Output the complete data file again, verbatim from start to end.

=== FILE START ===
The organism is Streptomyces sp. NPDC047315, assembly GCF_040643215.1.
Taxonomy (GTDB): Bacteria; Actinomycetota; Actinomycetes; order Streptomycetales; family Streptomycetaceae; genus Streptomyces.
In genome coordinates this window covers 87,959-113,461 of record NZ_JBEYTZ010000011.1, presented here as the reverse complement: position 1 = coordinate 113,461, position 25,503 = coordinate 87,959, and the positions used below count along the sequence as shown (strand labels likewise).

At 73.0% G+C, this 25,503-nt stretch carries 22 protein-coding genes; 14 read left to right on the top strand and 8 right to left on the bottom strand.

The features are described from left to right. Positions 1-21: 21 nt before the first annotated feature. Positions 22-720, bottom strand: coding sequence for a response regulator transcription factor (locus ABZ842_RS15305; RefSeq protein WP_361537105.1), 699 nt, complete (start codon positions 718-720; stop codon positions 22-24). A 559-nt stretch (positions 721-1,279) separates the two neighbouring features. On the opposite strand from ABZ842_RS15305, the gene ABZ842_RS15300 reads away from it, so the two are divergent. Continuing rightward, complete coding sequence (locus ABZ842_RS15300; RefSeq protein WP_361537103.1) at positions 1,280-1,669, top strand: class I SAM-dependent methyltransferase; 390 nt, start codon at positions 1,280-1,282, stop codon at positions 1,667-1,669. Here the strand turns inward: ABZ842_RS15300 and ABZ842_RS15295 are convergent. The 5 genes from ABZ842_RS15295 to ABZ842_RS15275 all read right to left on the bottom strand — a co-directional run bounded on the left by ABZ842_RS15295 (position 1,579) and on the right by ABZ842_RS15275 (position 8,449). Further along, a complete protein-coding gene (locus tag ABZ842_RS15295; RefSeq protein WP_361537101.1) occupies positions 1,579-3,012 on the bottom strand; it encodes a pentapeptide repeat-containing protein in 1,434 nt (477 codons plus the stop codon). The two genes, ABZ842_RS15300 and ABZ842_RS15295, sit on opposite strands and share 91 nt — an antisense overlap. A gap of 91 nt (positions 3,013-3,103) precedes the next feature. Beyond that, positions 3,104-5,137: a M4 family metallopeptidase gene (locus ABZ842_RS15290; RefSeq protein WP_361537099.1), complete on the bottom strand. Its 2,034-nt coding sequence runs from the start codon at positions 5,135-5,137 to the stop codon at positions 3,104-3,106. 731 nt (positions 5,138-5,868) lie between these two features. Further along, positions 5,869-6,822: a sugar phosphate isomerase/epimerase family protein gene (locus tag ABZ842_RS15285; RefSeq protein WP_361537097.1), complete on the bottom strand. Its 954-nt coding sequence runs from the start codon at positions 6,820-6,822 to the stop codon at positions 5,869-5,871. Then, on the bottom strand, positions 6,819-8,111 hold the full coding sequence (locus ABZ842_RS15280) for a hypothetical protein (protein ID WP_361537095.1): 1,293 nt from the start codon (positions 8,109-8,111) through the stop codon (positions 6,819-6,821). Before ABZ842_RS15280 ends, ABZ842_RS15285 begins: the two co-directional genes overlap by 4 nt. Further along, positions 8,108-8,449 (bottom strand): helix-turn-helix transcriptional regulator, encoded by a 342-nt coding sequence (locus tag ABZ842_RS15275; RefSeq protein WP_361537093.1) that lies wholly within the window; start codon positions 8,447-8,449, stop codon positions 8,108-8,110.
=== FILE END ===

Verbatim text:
The organism is Streptomyces sp. NPDC047315, assembly GCF_040643215.1.
Taxonomy (GTDB): Bacteria; Actinomycetota; Actinomycetes; order Streptomycetales; family Streptomycetaceae; genus Streptomyces.
In genome coordinates this window covers 87,959-113,461 of record NZ_JBEYTZ010000011.1, presented here as the reverse complement: position 1 = coordinate 113,461, position 25,503 = coordinate 87,959, and the positions used below count along the sequence as shown (strand labels likewise).

At 73.0% G+C, this 25,503-nt stretch carries 22 protein-coding genes; 14 read left to right on the top strand and 8 right to left on the bottom strand.

The features are described from left to right. Positions 1-21: 21 nt before the first annotated feature. Positions 22-720, bottom strand: coding sequence for a response regulator transcription factor (locus ABZ842_RS15305; RefSeq protein WP_361537105.1), 699 nt, complete (start codon positions 718-720; stop codon positions 22-24). A 559-nt stretch (positions 721-1,279) separates the two neighbouring features. On the opposite strand from ABZ842_RS15305, the gene ABZ842_RS15300 reads away from it, so the two are divergent. Continuing rightward, complete coding sequence (locus ABZ842_RS15300; RefSeq protein WP_361537103.1) at positions 1,280-1,669, top strand: class I SAM-dependent methyltransferase; 390 nt, start codon at positions 1,280-1,282, stop codon at positions 1,667-1,669. Here the strand turns inward: ABZ842_RS15300 and ABZ842_RS15295 are convergent. The 5 genes from ABZ842_RS15295 to ABZ842_RS15275 all read right to left on the bottom strand — a co-directional run bounded on the left by ABZ842_RS15295 (position 1,579) and on the right by ABZ842_RS15275 (position 8,449). Further along, a complete protein-coding gene (locus tag ABZ842_RS15295; RefSeq protein WP_361537101.1) occupies positions 1,579-3,012 on the bottom strand; it encodes a pentapeptide repeat-containing protein in 1,434 nt (477 codons plus the stop codon). The two genes, ABZ842_RS15300 and ABZ842_RS15295, sit on opposite strands and share 91 nt — an antisense overlap. A gap of 91 nt (positions 3,013-3,103) precedes the next feature. Beyond that, positions 3,104-5,137: a M4 family metallopeptidase gene (locus ABZ842_RS15290; RefSeq protein WP_361537099.1), complete on the bottom strand. Its 2,034-nt coding sequence runs from the start codon at positions 5,135-5,137 to the stop codon at positions 3,104-3,106. 731 nt (positions 5,138-5,868) lie between these two features. Further along, positions 5,869-6,822: a sugar phosphate isomerase/epimerase family protein gene (locus tag ABZ842_RS15285; RefSeq protein WP_361537097.1), complete on the bottom strand. Its 954-nt coding sequence runs from the start codon at positions 6,820-6,822 to the stop codon at positions 5,869-5,871. Then, on the bottom strand, positions 6,819-8,111 hold the full coding sequence (locus ABZ842_RS15280) for a hypothetical protein (protein ID WP_361537095.1): 1,293 nt from the start codon (positions 8,109-8,111) through the stop codon (positions 6,819-6,821). Before ABZ842_RS15280 ends, ABZ842_RS15285 begins: the two co-directional genes overlap by 4 nt. Further along, positions 8,108-8,449 (bottom strand): helix-turn-helix transcriptional regulator, encoded by a 342-nt coding sequence (locus tag ABZ842_RS15275; RefSeq protein WP_361537093.1) that lies wholly within the window; start codon positions 8,447-8,449, stop codon positions 8,108-8,110.